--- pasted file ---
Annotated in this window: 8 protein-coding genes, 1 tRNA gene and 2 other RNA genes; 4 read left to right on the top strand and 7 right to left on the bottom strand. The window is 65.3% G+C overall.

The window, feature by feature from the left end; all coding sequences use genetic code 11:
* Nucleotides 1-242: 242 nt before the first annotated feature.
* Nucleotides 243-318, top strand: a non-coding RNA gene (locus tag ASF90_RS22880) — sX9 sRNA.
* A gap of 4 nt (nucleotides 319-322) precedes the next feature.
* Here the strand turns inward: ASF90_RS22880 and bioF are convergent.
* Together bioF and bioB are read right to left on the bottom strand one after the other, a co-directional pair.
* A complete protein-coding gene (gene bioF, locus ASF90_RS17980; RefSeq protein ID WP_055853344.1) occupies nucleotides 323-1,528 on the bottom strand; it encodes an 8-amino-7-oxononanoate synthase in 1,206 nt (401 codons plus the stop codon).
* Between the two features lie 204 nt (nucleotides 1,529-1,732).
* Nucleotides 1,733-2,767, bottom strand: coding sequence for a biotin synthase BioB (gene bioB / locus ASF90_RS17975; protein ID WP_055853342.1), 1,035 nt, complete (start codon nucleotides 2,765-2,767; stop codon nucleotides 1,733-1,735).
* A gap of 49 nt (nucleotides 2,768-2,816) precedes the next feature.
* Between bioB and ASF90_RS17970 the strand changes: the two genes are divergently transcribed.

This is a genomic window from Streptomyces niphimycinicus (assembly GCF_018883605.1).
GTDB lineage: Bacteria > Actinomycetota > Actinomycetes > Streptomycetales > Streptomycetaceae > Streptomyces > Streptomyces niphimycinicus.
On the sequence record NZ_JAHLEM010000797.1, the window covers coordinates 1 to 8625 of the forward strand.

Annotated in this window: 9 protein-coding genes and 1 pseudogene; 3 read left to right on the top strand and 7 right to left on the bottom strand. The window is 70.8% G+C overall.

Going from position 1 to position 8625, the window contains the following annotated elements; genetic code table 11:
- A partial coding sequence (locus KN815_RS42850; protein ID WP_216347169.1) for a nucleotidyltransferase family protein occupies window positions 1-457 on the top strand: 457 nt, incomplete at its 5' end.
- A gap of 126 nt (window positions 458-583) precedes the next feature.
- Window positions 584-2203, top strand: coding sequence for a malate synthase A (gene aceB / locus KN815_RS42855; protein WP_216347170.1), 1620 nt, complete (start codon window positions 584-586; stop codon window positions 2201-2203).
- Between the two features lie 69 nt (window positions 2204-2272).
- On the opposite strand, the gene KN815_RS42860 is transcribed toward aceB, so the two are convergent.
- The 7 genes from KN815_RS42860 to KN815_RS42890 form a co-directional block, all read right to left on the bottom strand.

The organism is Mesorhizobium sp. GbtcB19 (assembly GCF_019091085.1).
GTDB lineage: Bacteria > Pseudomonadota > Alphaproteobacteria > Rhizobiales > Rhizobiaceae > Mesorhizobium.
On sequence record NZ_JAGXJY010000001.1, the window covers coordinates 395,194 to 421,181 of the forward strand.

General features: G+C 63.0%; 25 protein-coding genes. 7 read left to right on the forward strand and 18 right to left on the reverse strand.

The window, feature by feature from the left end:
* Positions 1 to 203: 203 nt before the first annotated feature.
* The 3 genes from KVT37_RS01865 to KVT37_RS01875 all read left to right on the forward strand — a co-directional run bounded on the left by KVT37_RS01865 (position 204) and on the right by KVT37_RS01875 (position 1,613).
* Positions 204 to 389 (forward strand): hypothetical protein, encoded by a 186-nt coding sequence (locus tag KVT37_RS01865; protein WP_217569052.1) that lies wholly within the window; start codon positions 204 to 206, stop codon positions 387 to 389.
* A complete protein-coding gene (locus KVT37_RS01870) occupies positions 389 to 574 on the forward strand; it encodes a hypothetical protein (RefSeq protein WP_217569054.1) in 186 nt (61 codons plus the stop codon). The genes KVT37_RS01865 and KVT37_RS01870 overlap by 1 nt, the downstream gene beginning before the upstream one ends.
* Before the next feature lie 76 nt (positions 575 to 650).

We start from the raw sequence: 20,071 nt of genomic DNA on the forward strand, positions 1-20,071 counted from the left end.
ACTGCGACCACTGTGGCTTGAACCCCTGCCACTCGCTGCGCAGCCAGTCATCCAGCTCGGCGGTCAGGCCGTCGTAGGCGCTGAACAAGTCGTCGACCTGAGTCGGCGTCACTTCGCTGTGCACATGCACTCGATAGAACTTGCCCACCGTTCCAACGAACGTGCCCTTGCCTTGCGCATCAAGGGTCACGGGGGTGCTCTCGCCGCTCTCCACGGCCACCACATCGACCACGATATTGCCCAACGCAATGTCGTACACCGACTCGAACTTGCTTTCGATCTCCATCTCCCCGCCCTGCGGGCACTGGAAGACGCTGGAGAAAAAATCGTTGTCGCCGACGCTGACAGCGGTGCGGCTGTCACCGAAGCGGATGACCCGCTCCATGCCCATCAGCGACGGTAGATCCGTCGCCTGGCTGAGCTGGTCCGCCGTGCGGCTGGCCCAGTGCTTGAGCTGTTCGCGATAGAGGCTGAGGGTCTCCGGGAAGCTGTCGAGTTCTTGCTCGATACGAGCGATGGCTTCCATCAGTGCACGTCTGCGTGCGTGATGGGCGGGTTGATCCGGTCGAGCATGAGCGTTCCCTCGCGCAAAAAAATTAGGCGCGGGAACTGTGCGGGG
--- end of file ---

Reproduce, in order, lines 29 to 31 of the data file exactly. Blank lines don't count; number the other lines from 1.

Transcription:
* Positions 1 to 203: 203 nt before the first annotated feature.
* The 3 genes from KVT37_RS01865 to KVT37_RS01875 all read left to right on the forward strand — a co-directional run bounded on the left by KVT37_RS01865 (position 204) and on the right by KVT37_RS01875 (position 1,613).
* Positions 204 to 389 (forward strand): hypothetical protein, encoded by a 186-nt coding sequence (locus tag KVT37_RS01865; protein WP_217569052.1) that lies wholly within the window; start codon positions 204 to 206, stop codon positions 387 to 389.